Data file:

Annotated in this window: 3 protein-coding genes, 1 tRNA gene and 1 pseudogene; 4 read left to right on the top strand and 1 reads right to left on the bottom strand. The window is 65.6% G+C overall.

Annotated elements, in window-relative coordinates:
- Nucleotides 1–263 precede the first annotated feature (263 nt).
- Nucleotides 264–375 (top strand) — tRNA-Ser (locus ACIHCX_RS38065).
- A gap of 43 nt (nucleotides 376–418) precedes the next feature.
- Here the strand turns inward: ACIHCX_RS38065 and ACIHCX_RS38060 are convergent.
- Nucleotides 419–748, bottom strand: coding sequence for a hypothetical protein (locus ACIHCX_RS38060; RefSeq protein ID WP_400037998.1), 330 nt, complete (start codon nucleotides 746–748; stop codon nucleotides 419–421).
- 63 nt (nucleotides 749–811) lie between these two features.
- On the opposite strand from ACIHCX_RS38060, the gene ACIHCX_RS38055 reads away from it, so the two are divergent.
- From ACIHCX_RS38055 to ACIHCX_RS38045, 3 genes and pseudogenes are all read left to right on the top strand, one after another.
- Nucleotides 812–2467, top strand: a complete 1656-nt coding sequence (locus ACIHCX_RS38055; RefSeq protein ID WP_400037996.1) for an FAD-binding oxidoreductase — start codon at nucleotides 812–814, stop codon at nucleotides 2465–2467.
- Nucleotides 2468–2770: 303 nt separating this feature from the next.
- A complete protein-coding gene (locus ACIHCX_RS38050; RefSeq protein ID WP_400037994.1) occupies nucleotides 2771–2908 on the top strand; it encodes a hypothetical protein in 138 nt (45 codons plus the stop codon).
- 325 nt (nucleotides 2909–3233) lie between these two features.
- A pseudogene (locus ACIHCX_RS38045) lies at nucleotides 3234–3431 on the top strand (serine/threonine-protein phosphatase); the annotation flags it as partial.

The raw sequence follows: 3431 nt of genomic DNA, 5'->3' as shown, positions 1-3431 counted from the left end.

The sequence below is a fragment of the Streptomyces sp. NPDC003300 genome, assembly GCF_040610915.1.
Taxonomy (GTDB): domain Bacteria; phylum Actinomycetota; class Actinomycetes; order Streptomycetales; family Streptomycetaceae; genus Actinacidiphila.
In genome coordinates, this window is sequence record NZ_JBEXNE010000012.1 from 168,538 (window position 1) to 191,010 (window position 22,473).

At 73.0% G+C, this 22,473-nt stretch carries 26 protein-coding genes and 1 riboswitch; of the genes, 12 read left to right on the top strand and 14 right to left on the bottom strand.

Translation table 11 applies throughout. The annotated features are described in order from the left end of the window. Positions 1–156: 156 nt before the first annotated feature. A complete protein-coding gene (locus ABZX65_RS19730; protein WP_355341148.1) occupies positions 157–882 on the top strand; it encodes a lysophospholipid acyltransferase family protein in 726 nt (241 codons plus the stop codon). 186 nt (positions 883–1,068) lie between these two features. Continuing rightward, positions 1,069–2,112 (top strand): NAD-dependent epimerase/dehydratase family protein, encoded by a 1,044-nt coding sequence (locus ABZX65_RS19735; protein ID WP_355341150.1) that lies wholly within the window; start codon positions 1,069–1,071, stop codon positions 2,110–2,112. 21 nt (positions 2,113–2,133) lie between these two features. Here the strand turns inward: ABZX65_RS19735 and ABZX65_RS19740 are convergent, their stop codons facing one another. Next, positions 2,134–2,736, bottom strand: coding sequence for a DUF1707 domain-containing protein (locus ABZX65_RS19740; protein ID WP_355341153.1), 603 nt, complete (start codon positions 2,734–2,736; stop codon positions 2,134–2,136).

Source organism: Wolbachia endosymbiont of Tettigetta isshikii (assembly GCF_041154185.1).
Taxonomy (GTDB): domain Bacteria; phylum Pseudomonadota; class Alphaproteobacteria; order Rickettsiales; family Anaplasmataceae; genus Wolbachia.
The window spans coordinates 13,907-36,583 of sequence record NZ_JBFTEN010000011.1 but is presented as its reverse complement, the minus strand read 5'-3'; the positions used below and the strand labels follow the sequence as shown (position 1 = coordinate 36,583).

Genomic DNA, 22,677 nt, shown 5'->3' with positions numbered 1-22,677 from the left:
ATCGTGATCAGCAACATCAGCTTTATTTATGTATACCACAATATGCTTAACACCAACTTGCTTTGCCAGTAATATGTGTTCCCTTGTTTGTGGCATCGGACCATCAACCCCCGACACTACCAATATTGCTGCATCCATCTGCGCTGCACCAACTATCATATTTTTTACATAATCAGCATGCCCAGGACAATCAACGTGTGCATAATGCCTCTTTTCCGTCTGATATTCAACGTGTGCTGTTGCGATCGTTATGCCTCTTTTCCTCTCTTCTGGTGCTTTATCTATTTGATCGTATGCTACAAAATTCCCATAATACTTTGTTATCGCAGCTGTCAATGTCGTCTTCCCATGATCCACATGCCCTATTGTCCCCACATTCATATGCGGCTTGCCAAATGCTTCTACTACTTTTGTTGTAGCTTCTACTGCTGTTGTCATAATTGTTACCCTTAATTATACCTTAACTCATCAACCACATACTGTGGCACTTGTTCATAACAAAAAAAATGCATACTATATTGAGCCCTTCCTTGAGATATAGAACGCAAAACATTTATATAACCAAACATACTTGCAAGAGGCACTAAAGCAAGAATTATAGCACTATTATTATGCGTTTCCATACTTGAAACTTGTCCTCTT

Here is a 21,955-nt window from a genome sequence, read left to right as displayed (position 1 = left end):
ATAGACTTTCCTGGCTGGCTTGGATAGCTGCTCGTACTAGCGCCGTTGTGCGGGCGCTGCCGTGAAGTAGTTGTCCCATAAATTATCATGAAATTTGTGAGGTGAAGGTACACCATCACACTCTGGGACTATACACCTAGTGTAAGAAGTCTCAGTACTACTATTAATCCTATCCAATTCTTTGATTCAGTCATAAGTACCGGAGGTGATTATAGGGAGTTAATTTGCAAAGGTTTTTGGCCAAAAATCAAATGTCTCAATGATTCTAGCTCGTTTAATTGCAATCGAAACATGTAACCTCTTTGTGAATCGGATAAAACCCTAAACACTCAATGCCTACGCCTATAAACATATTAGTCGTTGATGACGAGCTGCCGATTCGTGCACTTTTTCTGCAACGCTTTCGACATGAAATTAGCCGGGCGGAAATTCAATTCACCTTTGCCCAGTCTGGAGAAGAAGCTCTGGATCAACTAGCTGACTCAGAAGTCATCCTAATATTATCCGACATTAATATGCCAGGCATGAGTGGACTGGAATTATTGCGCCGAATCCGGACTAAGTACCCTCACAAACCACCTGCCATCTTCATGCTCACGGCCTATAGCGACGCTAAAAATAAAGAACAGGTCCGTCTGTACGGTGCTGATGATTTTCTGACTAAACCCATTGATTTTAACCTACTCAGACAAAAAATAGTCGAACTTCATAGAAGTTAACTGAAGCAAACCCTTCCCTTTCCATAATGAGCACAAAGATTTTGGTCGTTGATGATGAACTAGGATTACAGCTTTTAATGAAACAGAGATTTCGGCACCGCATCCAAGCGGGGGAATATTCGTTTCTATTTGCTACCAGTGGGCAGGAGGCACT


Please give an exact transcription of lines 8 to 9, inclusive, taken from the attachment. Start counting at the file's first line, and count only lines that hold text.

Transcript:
- 63 nt (nucleotides 749–811) lie between these two features.
- On the opposite strand from ACIHCX_RS38060, the gene ACIHCX_RS38055 reads away from it, so the two are divergent.